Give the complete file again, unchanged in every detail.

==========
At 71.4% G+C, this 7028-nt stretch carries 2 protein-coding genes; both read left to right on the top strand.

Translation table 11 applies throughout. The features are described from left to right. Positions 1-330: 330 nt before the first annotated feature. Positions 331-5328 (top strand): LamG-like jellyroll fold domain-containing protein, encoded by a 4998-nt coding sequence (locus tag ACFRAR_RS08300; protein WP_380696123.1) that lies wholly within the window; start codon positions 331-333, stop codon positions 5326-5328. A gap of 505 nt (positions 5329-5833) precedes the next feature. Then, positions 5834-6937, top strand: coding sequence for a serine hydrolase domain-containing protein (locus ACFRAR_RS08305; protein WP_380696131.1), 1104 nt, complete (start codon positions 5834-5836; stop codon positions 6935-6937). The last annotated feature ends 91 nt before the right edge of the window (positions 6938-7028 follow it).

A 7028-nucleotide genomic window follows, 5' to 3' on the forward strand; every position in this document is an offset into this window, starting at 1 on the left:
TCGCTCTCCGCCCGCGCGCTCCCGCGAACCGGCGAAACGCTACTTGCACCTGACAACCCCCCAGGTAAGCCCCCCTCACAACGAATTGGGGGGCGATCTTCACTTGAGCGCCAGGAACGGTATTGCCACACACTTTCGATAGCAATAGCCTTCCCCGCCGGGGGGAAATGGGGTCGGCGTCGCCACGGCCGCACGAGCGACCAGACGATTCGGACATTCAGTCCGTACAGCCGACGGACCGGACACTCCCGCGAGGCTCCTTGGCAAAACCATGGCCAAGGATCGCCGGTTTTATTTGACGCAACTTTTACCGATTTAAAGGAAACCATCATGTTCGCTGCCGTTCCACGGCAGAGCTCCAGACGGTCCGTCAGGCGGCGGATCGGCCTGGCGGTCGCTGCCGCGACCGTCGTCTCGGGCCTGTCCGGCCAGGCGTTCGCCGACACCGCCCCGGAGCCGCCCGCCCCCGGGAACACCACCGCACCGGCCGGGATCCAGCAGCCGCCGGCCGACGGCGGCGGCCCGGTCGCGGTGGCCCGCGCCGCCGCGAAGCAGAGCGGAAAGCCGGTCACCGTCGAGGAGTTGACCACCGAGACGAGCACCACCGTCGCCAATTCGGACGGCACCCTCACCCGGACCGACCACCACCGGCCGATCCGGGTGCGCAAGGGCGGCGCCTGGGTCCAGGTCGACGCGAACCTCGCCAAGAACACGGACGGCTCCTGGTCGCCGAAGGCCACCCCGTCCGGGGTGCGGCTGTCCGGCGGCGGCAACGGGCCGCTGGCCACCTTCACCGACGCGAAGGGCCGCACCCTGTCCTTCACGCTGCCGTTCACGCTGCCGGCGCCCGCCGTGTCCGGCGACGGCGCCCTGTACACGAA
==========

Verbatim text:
At 71.4% G+C, this 7028-nt stretch carries 2 protein-coding genes; both read left to right on the top strand.

Translation table 11 applies throughout. The features are described from left to right. Positions 1-330: 330 nt before the first annotated feature. Positions 331-5328 (top strand): LamG-like jellyroll fold domain-containing protein, encoded by a 4998-nt coding sequence (locus tag ACFRAR_RS08300; protein WP_380696123.1) that lies wholly within the window; start codon positions 331-333, stop codon positions 5326-5328. A gap of 505 nt (positions 5329-5833) precedes the next feature. Then, positions 5834-6937, top strand: coding sequence for a serine hydrolase domain-containing protein (locus ACFRAR_RS08305; protein WP_380696131.1), 1104 nt, complete (start codon positions 5834-5836; stop codon positions 6935-6937). The last annotated feature ends 91 nt before the right edge of the window (positions 6938-7028 follow it).

A 7028-nucleotide genomic window follows, 5' to 3' on the forward strand; every position in this document is an offset into this window, starting at 1 on the left:
TCGCTCTCCGCCCGCGCGCTCCCGCGAACCGGCGAAACGCTACTTGCACCTGACAACCCCCCAGGTAAGCCCCCCTCACAACGAATTGGGGGGCGATCTTCACTTGAGCGCCAGGAACGGTATTGCCACACACTTTCGATAGCAATAGCCTTCCCCGCCGGGGGGAAATGGGGTCGGCGTCGCCACGGCCGCACGAGCGACCAGACGATTCGGACATTCAGTCCGTACAGCCGACGGACCGGACACTCCCGCGAGGCTCCTTGGCAAAACCATGGCCAAGGATCGCCGGTTTTATTTGACGCAACTTTTACCGATTTAAAGGAAACCATCATGTTCGCTGCCGTTCCACGGCAGAGCTCCAGACGGTCCGTCAGGCGGCGGATCGGCCTGGCGGTCGCTGCCGCGACCGTCGTCTCGGGCCTGTCCGGCCAGGCGTTCGCCGACACCGCCCCGGAGCCGCCCGCCCCCGGGAACACCACCGCACCGGCCGGGATCCAGCAGCCGCCGGCCGACGGCGGCGGCCCGGTCGCGGTGGCCCGCGCCGCCGCGAAGCAGAGCGGAAAGCCGGTCACCGTCGAGGAGTTGACCACCGAGACGAGCACCACCGTCGCCAATTCGGACGGCACCCTCACCCGGACCGACCACCACCGGCCGATCCGGGTGCGCAAGGGCGGCGCCTGGGTCCAGGTCGACGCGAACCTCGCCAAGAACACGGACGGCTCCTGGTCGCCGAAGGCCACCCCGTCCGGGGTGCGGCTGTCCGGCGGCGGCAACGGGCCGCTGGCCACCTTCACCGACGCGAAGGGCCGCACCCTGTCCTTCACGCTGCCGTTCACGCTGCCGGCGCCCGCCGTGTCCGGCGACGGCGCCCTGTACACGAA